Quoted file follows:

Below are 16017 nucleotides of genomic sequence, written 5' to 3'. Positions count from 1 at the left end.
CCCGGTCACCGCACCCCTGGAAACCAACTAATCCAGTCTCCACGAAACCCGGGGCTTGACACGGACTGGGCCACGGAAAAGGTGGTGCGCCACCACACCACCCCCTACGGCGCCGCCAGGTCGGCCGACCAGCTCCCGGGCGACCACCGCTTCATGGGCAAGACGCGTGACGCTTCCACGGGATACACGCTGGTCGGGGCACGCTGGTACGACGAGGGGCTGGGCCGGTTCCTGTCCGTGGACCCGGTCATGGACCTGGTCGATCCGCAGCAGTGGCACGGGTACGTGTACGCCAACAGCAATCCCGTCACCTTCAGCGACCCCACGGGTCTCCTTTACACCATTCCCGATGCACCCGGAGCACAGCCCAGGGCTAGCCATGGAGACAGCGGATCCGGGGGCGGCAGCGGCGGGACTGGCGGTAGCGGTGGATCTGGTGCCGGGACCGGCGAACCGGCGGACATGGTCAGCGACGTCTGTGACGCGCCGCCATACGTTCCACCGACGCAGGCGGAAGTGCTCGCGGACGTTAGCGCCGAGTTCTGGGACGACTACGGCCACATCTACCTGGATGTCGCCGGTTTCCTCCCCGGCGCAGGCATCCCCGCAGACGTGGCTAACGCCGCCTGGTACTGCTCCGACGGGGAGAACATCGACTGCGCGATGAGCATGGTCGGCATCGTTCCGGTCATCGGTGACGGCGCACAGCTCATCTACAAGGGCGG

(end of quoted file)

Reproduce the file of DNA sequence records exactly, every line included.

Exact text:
Below are 16017 nucleotides of genomic sequence, written 5' to 3'. Positions count from 1 at the left end.
CCCGGTCACCGCACCCCTGGAAACCAACTAATCCAGTCTCCACGAAACCCGGGGCTTGACACGGACTGGGCCACGGAAAAGGTGGTGCGCCACCACACCACCCCCTACGGCGCCGCCAGGTCGGCCGACCAGCTCCCGGGCGACCACCGCTTCATGGGCAAGACGCGTGACGCTTCCACGGGATACACGCTGGTCGGGGCACGCTGGTACGACGAGGGGCTGGGCCGGTTCCTGTCCGTGGACCCGGTCATGGACCTGGTCGATCCGCAGCAGTGGCACGGGTACGTGTACGCCAACAGCAATCCCGTCACCTTCAGCGACCCCACGGGTCTCCTTTACACCATTCCCGATGCACCCGGAGCACAGCCCAGGGCTAGCCATGGAGACAGCGGATCCGGGGGCGGCAGCGGCGGGACTGGCGGTAGCGGTGGATCTGGTGCCGGGACCGGCGAACCGGCGGACATGGTCAGCGACGTCTGTGACGCGCCGCCATACGTTCCACCGACGCAGGCGGAAGTGCTCGCGGACGTTAGCGCCGAGTTCTGGGACGACTACGGCCACATCTACCTGGATGTCGCCGGTTTCCTCCCCGGCGCAGGCATCCCCGCAGACGTGGCTAACGCCGCCTGGTACTGCTCCGACGGGGAGAACATCGACTGCGCGATGAGCATGGTCGGCATCGTTCCGGTCATCGGTGACGGCGCACAGCTCATCTACAAGGGCGG